• Roman Theatre, Kom El-Dikka,  +20 3-3902904. This Roman amphitheater, built in the second century AD, comprises 13 semicircular levels composed of white and gray marble, with marble seats for up to 800 spectators, galleries, and mosaic-flooring portions. This region was formerly known as the Park of Pan, a pleasure garden surrounded by Roman villas and baths during Ptolemaic times.
  • Montazah Palace, El Montazah,  +20 3-5477153, +20 3-5473056. Abbas II of Egypt Abbas Hilmi Pasha, Egypt’s last khedive, built it in 1892. The Haramlek, one of the palace structures, currently houses a casino on the first floor and a museum of royal treasures on the upper floors, while the Salamlek has been transformed into a luxury hotel. Parts of the sprawling gardens (nearly 200 acres) are accessible to the public. The park charges an entry fee.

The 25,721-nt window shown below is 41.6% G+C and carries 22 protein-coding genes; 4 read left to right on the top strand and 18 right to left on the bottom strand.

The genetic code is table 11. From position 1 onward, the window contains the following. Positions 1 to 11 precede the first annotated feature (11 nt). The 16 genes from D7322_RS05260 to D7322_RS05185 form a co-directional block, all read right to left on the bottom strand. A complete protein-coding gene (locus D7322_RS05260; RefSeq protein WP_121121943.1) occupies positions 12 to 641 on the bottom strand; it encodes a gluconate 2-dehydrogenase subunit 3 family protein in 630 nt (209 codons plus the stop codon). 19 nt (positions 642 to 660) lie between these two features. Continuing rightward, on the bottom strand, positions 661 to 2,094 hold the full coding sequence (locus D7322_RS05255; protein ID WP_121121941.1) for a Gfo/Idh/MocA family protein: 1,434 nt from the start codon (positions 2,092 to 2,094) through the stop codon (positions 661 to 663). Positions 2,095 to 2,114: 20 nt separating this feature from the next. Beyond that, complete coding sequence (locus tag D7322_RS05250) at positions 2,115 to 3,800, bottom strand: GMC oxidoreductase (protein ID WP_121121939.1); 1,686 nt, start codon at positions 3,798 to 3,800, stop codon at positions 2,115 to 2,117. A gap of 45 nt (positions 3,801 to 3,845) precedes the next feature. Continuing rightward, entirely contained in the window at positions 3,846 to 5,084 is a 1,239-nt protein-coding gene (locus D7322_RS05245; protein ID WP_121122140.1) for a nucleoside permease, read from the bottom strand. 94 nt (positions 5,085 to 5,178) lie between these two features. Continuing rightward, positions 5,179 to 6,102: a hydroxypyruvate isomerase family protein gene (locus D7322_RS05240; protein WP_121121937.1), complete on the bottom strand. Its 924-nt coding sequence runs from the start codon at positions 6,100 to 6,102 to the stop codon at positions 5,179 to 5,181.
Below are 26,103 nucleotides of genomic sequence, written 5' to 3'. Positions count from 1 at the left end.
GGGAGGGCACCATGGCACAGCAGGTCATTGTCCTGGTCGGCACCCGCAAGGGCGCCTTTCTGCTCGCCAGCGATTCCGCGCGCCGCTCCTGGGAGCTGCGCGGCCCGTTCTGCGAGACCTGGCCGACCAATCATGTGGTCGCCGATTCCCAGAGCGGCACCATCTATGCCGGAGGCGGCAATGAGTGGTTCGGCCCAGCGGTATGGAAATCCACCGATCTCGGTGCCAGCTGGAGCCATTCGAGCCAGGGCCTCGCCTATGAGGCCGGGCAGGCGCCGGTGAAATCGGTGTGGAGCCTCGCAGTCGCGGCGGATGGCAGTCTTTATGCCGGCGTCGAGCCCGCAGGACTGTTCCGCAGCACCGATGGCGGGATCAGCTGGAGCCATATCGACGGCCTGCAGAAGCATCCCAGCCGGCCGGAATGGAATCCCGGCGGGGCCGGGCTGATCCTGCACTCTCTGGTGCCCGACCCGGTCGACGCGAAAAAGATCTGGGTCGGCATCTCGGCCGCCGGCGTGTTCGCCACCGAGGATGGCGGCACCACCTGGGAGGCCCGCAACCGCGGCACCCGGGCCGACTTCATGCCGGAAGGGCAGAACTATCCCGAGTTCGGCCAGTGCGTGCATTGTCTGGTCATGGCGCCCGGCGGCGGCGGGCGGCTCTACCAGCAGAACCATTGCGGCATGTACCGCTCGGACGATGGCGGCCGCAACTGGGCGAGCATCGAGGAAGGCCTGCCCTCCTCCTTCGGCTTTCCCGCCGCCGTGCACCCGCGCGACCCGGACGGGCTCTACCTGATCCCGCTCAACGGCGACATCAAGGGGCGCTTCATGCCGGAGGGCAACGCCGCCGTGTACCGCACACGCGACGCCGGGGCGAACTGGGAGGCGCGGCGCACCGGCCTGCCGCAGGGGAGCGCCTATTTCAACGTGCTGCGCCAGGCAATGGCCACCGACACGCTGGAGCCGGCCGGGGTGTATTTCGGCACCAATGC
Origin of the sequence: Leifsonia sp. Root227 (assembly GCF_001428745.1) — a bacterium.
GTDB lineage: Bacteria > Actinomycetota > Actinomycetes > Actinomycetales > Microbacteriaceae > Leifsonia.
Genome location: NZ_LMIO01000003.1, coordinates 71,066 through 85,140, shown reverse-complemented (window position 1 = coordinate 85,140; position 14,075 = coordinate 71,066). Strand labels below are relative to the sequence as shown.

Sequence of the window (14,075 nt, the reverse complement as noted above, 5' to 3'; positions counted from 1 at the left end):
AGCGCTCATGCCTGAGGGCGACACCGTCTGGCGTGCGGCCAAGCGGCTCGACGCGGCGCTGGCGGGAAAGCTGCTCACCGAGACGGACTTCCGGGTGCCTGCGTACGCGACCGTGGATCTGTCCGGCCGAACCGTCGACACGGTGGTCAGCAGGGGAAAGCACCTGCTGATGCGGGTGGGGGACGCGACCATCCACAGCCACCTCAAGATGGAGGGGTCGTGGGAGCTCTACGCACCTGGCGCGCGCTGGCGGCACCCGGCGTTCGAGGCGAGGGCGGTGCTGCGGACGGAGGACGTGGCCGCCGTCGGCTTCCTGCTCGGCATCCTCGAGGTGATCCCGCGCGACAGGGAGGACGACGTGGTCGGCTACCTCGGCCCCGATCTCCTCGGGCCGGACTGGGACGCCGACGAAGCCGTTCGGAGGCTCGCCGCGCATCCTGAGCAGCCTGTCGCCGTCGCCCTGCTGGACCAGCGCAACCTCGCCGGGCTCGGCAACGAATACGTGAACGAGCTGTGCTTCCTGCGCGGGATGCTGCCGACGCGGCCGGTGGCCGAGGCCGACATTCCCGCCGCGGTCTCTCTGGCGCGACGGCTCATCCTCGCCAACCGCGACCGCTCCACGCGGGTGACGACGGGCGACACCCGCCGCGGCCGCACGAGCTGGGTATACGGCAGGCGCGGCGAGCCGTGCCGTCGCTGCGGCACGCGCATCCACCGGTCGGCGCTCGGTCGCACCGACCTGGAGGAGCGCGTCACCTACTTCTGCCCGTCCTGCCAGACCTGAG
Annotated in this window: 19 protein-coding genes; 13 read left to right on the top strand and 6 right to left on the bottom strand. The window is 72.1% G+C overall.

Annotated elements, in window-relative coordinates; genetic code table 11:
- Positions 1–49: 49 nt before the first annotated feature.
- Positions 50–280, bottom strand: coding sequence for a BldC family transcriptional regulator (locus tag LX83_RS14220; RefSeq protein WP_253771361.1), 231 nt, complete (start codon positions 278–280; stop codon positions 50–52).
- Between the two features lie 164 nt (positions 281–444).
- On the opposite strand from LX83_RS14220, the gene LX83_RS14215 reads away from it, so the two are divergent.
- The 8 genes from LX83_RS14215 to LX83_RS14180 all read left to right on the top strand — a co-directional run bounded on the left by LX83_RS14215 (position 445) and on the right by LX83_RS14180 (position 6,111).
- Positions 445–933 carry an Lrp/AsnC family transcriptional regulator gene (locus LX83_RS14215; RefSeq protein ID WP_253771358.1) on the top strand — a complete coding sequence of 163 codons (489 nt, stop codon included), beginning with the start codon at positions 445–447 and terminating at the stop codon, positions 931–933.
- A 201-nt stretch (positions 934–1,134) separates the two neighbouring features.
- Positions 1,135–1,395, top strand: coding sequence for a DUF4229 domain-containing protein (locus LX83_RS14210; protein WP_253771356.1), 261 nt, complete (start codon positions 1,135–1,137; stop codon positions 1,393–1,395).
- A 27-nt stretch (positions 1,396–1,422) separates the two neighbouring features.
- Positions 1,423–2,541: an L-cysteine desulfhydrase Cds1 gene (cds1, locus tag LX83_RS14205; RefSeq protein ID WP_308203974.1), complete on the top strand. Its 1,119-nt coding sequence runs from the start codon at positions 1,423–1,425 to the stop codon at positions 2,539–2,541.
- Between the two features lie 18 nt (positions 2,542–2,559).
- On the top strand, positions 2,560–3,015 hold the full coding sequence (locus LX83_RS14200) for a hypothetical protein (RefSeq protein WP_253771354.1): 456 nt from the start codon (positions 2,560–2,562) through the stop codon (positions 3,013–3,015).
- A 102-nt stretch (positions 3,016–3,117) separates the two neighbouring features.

• Tomb of the Unknown Soldier, Mansheya. Egypt’s military is honored with a Tomb of the Unknown Soldier.

Religious sites

  • El-Mursi Abul-Abbas Mosque, Anfoushi. The mosque was erected in 1775 by Algerians over the grave of Ahmed Abu al-Abbas al-Mursi, a notable thirteenth-century sufi saint. The mosque’s walls are made of artificial stone, and the minaret on the south side rises to a height of 73 meters.
  • Attarine Mosque, Attarine. Originally built in 370 as a church dedicated to Saint Athanasius, it was turned into a mosque during the Muslim conquest of Egypt.

Modern Alexandria

  • Bibliotheca Alexandrina, Shatby,  +20 3-4839999.Open daily except Tuesday 11AM to 7PM, but opens only at 3PM on Friday and Saturday. On the location of the old Library of Alexandria, a massive contemporary library and research center was built. It also contains a large meeting facility, a planetarium, and exhibits of old books from the collection.